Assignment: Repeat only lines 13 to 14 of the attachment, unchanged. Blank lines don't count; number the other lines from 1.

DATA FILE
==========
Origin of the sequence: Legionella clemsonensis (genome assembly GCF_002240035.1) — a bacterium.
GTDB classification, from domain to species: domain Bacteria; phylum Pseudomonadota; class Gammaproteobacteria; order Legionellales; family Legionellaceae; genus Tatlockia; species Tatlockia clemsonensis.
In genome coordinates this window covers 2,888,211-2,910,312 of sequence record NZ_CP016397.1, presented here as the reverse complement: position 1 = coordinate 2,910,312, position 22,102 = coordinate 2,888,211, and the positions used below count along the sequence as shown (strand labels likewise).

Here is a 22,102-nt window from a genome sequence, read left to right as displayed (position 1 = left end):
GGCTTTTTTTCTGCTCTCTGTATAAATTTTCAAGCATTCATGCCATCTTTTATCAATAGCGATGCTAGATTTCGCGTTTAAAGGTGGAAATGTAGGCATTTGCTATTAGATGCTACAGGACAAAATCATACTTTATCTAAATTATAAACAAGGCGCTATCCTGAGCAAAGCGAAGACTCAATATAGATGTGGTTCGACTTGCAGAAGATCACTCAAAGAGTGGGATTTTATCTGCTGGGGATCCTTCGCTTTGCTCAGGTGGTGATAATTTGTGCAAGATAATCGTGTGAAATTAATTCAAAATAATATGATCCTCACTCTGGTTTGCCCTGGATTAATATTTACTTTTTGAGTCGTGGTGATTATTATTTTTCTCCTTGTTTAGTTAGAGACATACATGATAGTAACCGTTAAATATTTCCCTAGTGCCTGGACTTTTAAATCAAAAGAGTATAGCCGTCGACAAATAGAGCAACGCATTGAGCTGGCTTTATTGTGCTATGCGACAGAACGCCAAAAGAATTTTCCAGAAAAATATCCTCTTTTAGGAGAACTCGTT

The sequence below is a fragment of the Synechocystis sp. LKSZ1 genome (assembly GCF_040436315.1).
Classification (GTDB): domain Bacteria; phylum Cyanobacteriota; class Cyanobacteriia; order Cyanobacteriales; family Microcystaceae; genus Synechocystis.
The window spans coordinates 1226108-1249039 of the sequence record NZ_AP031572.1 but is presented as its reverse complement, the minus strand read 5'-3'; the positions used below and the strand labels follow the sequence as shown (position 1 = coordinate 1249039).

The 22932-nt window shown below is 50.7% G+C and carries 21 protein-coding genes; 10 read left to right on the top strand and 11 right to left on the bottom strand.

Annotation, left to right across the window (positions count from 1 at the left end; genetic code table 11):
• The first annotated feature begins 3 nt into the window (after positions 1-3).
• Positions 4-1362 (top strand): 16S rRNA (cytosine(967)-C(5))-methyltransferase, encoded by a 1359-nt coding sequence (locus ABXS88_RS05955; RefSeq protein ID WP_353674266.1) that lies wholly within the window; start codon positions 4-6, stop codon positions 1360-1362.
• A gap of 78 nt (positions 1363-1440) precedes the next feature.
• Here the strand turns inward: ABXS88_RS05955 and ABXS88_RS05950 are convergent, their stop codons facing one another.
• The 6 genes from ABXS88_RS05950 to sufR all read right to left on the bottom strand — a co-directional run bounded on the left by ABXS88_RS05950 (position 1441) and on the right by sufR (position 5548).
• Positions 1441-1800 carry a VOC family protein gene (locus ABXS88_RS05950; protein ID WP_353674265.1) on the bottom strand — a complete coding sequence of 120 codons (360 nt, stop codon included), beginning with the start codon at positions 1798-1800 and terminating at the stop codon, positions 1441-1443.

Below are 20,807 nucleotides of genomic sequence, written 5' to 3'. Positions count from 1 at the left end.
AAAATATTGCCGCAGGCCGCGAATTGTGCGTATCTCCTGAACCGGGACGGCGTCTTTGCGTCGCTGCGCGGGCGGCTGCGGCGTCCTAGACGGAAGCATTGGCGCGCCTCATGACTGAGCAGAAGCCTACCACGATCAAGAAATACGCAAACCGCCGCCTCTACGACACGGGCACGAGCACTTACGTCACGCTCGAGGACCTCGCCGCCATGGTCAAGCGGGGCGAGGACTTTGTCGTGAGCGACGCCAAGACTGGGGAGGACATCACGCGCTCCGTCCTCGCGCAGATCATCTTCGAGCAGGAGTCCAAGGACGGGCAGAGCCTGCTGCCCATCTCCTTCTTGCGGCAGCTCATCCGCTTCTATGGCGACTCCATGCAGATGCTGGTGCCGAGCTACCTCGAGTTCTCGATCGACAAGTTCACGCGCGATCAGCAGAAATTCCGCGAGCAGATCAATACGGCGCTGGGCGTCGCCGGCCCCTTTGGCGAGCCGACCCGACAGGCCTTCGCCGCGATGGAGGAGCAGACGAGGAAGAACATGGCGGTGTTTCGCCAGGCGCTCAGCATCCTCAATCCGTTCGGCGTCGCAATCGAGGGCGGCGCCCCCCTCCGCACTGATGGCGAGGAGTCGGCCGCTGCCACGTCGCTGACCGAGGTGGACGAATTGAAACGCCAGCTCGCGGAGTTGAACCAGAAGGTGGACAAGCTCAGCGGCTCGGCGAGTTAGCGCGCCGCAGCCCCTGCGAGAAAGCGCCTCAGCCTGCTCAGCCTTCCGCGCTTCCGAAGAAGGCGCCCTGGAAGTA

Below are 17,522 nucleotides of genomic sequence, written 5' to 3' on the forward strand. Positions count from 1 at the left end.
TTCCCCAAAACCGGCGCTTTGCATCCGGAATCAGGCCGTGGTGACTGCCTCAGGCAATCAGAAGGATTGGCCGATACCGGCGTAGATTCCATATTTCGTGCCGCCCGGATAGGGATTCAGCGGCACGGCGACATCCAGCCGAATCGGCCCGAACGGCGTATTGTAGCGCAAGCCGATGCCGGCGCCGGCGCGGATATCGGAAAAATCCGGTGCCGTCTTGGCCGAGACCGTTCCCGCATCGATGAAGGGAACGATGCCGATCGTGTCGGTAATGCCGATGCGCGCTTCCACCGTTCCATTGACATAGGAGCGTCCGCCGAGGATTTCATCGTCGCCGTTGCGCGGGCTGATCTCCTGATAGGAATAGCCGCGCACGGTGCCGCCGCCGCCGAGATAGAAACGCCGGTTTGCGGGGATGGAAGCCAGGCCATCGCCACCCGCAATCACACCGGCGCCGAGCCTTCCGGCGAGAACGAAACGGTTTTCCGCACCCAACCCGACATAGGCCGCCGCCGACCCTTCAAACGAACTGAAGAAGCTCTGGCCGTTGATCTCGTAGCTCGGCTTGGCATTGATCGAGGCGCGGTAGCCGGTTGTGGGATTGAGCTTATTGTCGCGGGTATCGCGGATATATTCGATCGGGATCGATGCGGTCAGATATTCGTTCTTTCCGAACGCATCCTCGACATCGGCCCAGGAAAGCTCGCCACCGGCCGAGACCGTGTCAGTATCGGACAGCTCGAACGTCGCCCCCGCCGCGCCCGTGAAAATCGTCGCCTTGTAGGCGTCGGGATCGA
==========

• A gap of 78 nt (positions 1363-1440) precedes the next feature.
• Here the strand turns inward: ABXS88_RS05955 and ABXS88_RS05950 are convergent, their stop codons facing one another.